September 16, 2010

The calendar of wonks

You may have missed it, but yesterday was something of a major holiday amongst policy wonks such as myself. I am referring to what is called "Poverty Day," when the US Census releases data on poverty, incomes, and the uninsured for the previous year.

As you might expect for the worst year of the worst recession since the Great Depression, things were pretty bad out there. Here's part of a statement by Robert Greenstein of the Center on Budget and Policy Priorities:

The Census Bureau data for 2009 reflect the severity of the recent recession, as poverty rose sharply and the number of uninsured spiked…. Both the number and percentage of Americans in poverty climbed. The number of poor people rose by 3.7 million, to 43.6 million. The percentage of people in poverty rose from 13.2 percent to 14.3 percent.

Poverty would have risen much higher without the temporary expansions in unemployment insurance benefits provided by the Recovery Act and other legislation. In 2008, unemployment benefits kept 900,000 Americans out of poverty. In 2009, by contrast, unemployment benefits kept 3.3 million Americans out of poverty, an analysis of today’s data shows. The majority of the increase in UI benefits in 2009 came from the Recovery Act

Here's the full statement.

The number of uninsured Americans climbed to over 50 million in 2009. That's something to think about as politicians on the right dream of undoing this year's steps toward covering all Americans. Greenstein notes that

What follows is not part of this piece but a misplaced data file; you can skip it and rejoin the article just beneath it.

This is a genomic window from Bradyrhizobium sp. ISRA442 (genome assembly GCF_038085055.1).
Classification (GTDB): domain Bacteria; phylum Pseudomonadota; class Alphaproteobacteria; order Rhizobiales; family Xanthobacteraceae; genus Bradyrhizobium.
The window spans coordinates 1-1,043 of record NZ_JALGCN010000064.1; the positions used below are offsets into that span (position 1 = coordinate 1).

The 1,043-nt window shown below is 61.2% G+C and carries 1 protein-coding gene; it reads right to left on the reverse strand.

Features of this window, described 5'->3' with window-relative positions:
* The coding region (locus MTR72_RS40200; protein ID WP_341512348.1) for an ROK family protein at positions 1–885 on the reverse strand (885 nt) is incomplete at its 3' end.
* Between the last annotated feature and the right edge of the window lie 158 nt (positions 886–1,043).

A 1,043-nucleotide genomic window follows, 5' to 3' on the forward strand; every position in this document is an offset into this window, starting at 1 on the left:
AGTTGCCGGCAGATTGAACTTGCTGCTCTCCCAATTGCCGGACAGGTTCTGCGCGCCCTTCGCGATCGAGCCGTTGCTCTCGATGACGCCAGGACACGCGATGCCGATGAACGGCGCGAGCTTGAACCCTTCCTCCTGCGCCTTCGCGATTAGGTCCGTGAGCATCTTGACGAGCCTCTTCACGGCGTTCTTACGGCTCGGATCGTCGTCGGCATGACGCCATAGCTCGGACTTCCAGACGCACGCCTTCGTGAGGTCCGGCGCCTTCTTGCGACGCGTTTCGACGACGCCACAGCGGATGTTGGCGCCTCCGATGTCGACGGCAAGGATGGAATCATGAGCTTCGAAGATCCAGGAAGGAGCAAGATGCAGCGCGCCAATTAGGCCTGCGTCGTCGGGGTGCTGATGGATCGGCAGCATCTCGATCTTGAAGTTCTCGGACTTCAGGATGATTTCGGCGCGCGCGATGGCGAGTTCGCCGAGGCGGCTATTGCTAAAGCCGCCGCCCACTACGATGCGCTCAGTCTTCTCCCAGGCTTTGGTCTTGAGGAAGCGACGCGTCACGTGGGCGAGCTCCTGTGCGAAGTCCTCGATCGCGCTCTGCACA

the increase in the ranks of the uninsured would have been substantially greater if not for Medicaid and CHIP, which covered more people as the number of people lacking employer-based insurance swelled. These findings underscore the relevance of the recently enacted health reform law, which substantially expands coverage for people who cannot obtain insurance through an employer. Had health reform been in place in 2009, the number of people without health insurance would have risen far less.

Things aren't all that great in El Cabrero's beloved state of West Virginia, as the WV Center on Budget and Policy reports, although they haven't been as bad as might be expected based on previous recessions.

NOTE: Goat Rope missed a rare day of posting due to some of those curve balls that life ha a way of throwing.



Amy said...

Thanks for the poverty President Obama. Was this the change you were talking about?
Hope and change, more like hope for change.

Jay Banks said...

These last two years were very hard for every government. Stagnant local market, higher unemployment, poor public property, low GDP and many, many more. These problems are indicated in real poverty. The right key of this solving problem is hided in responsible solutions and useful economic revives.